Hints to play with the choosen frame: input only in the right column (use "i" buttons for information)
    e. g.: input box "mass to load / unload" input 310, then button "load" : displacement and draft increase a bit (4310 kg disp, were causing 500 mm draft on your first frame).

    input box "mass to relocate" input 160, input box "transversal" input 2000, then button "apply relocation" : shift of the CoG (marked "G"); then button "find equilibrium" : computer heels the boat to achieve equilibrium.
     

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    Last edited: Sep 16, 2017
  5. AdamOMahony
    Joined: Sep 2017
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    Location: Ireland

    AdamOMahony Junior Member

    Really it will be a learn as you go procedure I will look into best method's for in although I have been given good instruction of how to apply it and have a pdf on application and process that I will be going through before applying the epoxy. I made the suggestion to my wife and the plain answer was "we have wood already for the boat, your not going out to get steel and equipment for it at this stage"

    The plan is 6mm ply outer skin which will have two coats of epoxy, 1 layer of 270g/m glass fabric and then a final layer of epoxy which will be to protect the glass fabric from light sanding of defects.

    Thanks again Hiem although I admit I am lost with that site, I clicked all the information button's placed in rough value's or estimations and I've no idea what im looking at with the results from it..... I'm sure there is crucial information there that would be invaluable but im not sure how to interpret it.

    So far it seem's I've two options to go with before continuing any construction, the original design and the more flat bottomed or shallow V from sam's and tansl's suggestions. Is there a way to find the advantages or disadvantages of each?
     
  6. TANSL
    Joined: Sep 2011
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    TANSL Senior Member

    A monocoque is easier to build than a catamaran. This one has more stability than a monocoque but I do not think stability is a problem for you. The monocoque will probably need less depth than the catamaran. And so we could continue to note the advantages and disadvantages of each of these types of hull.
    In general it does not seem necessary to build a catamaran but the problem, for those who observe your project from outside, is that we do not know most of your needs. That is why, if you define your SOR, we could give a more accurate opinion on what the correct hull is.
    As it has been said before, it is very important to have well defined the boat and all its equipment to be able to make an estimate of the weights and their centers of gravity. Full-load displacement is a primary, but not the only, factor in deciding the most suitable type of hull.
     
  7. AdamOMahony
    Joined: Sep 2017
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    Location: Ireland

    AdamOMahony Junior Member

    Thanks Tansl,

    My main requirements are that the boat is very stable when sitting in the water (moor on the canal for a few days and then go again), can take some amount of wave if it came to it without issues. (Ireland is far too windy to expect to never meet some amount of chop in the lakes)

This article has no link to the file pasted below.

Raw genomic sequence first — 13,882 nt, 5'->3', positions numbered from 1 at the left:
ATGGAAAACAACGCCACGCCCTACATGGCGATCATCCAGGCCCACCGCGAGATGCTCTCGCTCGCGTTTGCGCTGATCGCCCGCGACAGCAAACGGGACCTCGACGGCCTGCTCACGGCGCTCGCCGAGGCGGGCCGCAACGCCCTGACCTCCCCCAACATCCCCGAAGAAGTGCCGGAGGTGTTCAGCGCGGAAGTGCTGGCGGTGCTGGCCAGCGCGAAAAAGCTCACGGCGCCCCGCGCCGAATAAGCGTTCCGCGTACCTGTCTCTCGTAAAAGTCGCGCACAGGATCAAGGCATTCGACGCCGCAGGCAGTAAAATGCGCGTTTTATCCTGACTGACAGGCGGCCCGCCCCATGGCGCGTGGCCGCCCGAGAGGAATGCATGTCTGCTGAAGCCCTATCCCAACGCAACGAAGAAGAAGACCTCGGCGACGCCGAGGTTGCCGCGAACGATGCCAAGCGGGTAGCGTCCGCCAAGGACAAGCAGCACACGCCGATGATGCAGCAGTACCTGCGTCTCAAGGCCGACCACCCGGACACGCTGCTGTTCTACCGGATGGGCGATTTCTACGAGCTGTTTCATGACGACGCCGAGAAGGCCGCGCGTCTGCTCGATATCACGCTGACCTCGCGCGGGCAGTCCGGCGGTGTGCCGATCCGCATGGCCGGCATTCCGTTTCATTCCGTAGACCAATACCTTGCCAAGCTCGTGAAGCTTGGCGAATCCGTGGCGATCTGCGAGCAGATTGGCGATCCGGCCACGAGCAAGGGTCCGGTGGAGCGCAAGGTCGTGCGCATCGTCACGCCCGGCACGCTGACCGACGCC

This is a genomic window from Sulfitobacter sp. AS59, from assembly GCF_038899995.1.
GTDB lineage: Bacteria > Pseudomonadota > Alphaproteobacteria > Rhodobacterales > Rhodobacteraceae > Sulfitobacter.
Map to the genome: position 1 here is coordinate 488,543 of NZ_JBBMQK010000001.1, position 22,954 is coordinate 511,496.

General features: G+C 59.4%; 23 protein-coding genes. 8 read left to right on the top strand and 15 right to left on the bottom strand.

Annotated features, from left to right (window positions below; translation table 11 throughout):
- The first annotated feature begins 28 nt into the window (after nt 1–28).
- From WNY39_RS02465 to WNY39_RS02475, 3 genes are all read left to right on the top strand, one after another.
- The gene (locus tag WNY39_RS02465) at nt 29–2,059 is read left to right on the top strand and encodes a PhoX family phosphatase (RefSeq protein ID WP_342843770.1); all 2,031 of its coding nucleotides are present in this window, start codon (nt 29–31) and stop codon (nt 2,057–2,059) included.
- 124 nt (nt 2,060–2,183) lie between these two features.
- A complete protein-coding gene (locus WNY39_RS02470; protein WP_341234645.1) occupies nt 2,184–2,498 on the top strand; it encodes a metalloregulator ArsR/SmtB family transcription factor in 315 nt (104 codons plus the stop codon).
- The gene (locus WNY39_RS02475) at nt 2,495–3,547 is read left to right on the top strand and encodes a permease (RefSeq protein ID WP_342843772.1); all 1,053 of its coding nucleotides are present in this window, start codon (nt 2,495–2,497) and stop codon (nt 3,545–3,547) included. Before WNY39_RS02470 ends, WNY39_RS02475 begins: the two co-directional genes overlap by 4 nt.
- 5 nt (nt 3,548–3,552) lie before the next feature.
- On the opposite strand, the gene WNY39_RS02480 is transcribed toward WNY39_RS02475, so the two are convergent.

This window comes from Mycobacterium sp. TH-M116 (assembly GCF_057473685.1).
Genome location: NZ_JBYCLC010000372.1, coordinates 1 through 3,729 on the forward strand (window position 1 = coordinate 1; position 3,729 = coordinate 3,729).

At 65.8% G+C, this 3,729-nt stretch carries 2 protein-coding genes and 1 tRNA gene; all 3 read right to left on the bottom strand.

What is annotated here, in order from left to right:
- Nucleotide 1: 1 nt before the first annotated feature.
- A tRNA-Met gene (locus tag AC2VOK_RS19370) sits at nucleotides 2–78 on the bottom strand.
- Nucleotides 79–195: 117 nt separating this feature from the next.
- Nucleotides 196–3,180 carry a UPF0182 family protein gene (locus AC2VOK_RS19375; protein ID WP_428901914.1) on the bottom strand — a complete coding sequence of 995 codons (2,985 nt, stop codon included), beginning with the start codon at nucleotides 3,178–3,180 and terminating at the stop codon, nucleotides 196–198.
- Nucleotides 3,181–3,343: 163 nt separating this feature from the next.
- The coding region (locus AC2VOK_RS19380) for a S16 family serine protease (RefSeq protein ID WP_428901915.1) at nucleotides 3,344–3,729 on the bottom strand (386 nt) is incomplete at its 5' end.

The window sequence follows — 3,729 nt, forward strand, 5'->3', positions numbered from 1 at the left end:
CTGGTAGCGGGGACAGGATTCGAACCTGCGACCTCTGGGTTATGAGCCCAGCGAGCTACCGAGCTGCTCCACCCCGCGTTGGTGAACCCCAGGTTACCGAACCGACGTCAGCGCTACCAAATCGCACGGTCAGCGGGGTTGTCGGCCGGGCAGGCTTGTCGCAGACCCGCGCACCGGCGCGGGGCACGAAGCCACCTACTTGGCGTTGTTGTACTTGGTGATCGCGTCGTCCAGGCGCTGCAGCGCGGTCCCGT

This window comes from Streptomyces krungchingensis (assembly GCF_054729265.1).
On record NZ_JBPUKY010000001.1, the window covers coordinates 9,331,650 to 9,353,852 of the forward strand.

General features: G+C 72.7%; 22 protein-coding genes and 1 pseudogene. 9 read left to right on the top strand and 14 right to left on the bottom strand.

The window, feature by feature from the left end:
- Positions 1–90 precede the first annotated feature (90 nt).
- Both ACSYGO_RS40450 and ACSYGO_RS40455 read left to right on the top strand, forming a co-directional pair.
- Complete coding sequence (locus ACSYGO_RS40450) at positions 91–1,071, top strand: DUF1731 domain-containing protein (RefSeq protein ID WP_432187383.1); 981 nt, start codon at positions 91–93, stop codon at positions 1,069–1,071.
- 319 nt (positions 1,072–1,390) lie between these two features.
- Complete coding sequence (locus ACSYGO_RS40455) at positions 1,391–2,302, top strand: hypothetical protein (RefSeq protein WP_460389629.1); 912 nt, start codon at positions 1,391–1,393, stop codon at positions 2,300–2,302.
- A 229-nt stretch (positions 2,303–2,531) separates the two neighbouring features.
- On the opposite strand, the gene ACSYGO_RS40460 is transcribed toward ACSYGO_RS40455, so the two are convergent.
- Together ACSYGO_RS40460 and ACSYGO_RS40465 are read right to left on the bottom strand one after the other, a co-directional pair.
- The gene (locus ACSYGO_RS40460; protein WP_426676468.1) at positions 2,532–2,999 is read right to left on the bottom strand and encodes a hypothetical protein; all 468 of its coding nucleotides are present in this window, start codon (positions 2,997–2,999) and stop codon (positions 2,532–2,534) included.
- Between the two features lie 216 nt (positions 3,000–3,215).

The heaviest Items I can see that will be in the boat is a bed area, waste water tank, fresh water tank, outboard engine, small cooker, small wood stove, I'm guessing the overall weight of the boat to end up between 4.5 and 5 tonne's on the higher end and possibly as low as 3.5 tonnes.

    Originally we had the thought of crossing the English channel at some point but realistically it's never gonna happen with this particular boat.

    The main requirement is that it is a space on the canal or lakes/rivers that we can hold up in at night before moving along slowly around the country.
     
  8. TANSL
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    TANSL Senior Member

    There are many things that you must define. For example: do you need a generator, what fuel capacity do you need? Do you need a food store, cold store, anchor windlass, warehouse for and with spare parts? capacity of the gray water tank ?, .... washing machine and dishwasher ?, .... autonomy ?, .... air conditioning?, heating system ?, fire pump?, bilge pump?,... comfort isolation?. If you are going to sail, even if only once, by open sea, the depth of the boat has to be higher, so the total weight increases and also navigation equipment is needed. Lifeboats or rafts?
    Do you need to hire an insurance policy for the boat and what do you need, technical documentation, to obtain it?
    In the end, many things that need to be taken into account and that only you can define.
     
  9. AdamOMahony
    Joined: Sep 2017
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    Location: Ireland

    AdamOMahony Junior Member

    Okay so the maxium would be lakes in shannon, never ocean with the vessel

    No washing machine or dishwasher, possibly 100L tank one for grey one for fresh, fire canister is needed according to the by-laws for the waterways Ireland only needs to be 2-3kg though, + anchor , small wood burning stove 70 kg don't really need AC in ireland just open a window to cool down, Compost toilet (very light weight), will go for solar for inner power on the boat so the batteries for that are kinda heavy, lifeboat or raft probably not. so yeah I'll avoid open sea.....
     
  10. TANSL
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    TANSL Senior Member

    You should make a General Arrangement drawing (sketch) to indicate where each of the things that the ship needs is located and to check that there is enough room for each of those things.